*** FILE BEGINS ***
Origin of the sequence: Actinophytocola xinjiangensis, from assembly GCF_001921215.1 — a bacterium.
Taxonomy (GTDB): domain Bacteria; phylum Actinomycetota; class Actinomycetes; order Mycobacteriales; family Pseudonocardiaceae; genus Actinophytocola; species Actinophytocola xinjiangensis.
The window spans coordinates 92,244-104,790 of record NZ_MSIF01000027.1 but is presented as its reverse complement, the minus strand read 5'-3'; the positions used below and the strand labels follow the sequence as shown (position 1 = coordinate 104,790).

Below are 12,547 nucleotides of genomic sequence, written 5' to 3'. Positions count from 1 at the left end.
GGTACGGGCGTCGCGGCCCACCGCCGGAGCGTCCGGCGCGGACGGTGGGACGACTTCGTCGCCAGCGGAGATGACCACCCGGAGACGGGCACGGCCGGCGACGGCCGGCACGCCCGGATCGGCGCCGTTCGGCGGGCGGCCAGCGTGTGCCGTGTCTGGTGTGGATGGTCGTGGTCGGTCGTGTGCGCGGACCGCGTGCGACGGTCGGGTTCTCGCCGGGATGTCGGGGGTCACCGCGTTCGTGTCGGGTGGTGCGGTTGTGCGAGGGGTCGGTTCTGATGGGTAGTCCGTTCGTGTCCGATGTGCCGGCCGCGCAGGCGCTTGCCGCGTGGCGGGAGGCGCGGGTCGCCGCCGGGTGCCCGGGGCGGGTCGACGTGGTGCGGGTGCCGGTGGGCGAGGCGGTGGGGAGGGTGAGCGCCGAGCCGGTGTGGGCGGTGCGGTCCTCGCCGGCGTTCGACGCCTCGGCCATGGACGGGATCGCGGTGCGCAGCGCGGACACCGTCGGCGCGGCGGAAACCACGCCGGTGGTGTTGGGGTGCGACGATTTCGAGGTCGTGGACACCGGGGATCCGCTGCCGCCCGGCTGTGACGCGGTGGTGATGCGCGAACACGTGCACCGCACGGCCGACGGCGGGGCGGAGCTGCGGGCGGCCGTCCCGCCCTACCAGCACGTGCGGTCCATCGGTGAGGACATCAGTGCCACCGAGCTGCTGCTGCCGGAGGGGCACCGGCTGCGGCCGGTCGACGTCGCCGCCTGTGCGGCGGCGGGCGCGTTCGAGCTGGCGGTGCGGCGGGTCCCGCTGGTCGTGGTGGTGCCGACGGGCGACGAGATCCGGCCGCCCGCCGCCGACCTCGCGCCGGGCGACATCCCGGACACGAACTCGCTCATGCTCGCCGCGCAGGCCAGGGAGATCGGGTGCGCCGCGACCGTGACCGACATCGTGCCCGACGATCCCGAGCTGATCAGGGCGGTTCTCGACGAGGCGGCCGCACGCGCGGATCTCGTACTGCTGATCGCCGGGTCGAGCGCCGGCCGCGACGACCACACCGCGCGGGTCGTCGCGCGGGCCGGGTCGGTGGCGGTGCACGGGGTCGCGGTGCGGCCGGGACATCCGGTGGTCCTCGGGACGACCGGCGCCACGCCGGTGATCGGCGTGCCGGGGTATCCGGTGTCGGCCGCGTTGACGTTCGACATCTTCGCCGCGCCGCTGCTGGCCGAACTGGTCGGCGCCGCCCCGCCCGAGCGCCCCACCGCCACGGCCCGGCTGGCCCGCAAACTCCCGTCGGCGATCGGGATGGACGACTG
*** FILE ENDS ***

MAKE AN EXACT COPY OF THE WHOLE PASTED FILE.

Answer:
Origin of the sequence: Actinophytocola xinjiangensis, from assembly GCF_001921215.1 — a bacterium.
Taxonomy (GTDB): domain Bacteria; phylum Actinomycetota; class Actinomycetes; order Mycobacteriales; family Pseudonocardiaceae; genus Actinophytocola; species Actinophytocola xinjiangensis.
The window spans coordinates 92,244-104,790 of record NZ_MSIF01000027.1 but is presented as its reverse complement, the minus strand read 5'-3'; the positions used below and the strand labels follow the sequence as shown (position 1 = coordinate 104,790).

Below are 12,547 nucleotides of genomic sequence, written 5' to 3'. Positions count from 1 at the left end.
GGTACGGGCGTCGCGGCCCACCGCCGGAGCGTCCGGCGCGGACGGTGGGACGACTTCGTCGCCAGCGGAGATGACCACCCGGAGACGGGCACGGCCGGCGACGGCCGGCACGCCCGGATCGGCGCCGTTCGGCGGGCGGCCAGCGTGTGCCGTGTCTGGTGTGGATGGTCGTGGTCGGTCGTGTGCGCGGACCGCGTGCGACGGTCGGGTTCTCGCCGGGATGTCGGGGGTCACCGCGTTCGTGTCGGGTGGTGCGGTTGTGCGAGGGGTCGGTTCTGATGGGTAGTCCGTTCGTGTCCGATGTGCCGGCCGCGCAGGCGCTTGCCGCGTGGCGGGAGGCGCGGGTCGCCGCCGGGTGCCCGGGGCGGGTCGACGTGGTGCGGGTGCCGGTGGGCGAGGCGGTGGGGAGGGTGAGCGCCGAGCCGGTGTGGGCGGTGCGGTCCTCGCCGGCGTTCGACGCCTCGGCCATGGACGGGATCGCGGTGCGCAGCGCGGACACCGTCGGCGCGGCGGAAACCACGCCGGTGGTGTTGGGGTGCGACGATTTCGAGGTCGTGGACACCGGGGATCCGCTGCCGCCCGGCTGTGACGCGGTGGTGATGCGCGAACACGTGCACCGCACGGCCGACGGCGGGGCGGAGCTGCGGGCGGCCGTCCCGCCCTACCAGCACGTGCGGTCCATCGGTGAGGACATCAGTGCCACCGAGCTGCTGCTGCCGGAGGGGCACCGGCTGCGGCCGGTCGACGTCGCCGCCTGTGCGGCGGCGGGCGCGTTCGAGCTGGCGGTGCGGCGGGTCCCGCTGGTCGTGGTGGTGCCGACGGGCGACGAGATCCGGCCGCCCGCCGCCGACCTCGCGCCGGGCGACATCCCGGACACGAACTCGCTCATGCTCGCCGCGCAGGCCAGGGAGATCGGGTGCGCCGCGACCGTGACCGACATCGTGCCCGACGATCCCGAGCTGATCAGGGCGGTTCTCGACGAGGCGGCCGCACGCGCGGATCTCGTACTGCTGATCGCCGGGTCGAGCGCCGGCCGCGACGACCACACCGCGCGGGTCGTCGCGCGGGCCGGGTCGGTGGCGGTGCACGGGGTCGCGGTGCGGCCGGGACATCCGGTGGTCCTCGGGACGACCGGCGCCACGCCGGTGATCGGCGTGCCGGGGTATCCGGTGTCGGCCGCGTTGACGTTCGACATCTTCGCCGCGCCGCTGCTGGCCGAACTGGTCGGCGCCGCCCCGCCCGAGCGCCCCACCGCCACGGCCCGGCTGGCCCGCAAACTCCCGTCGGCGATCGGGATGGACGACTG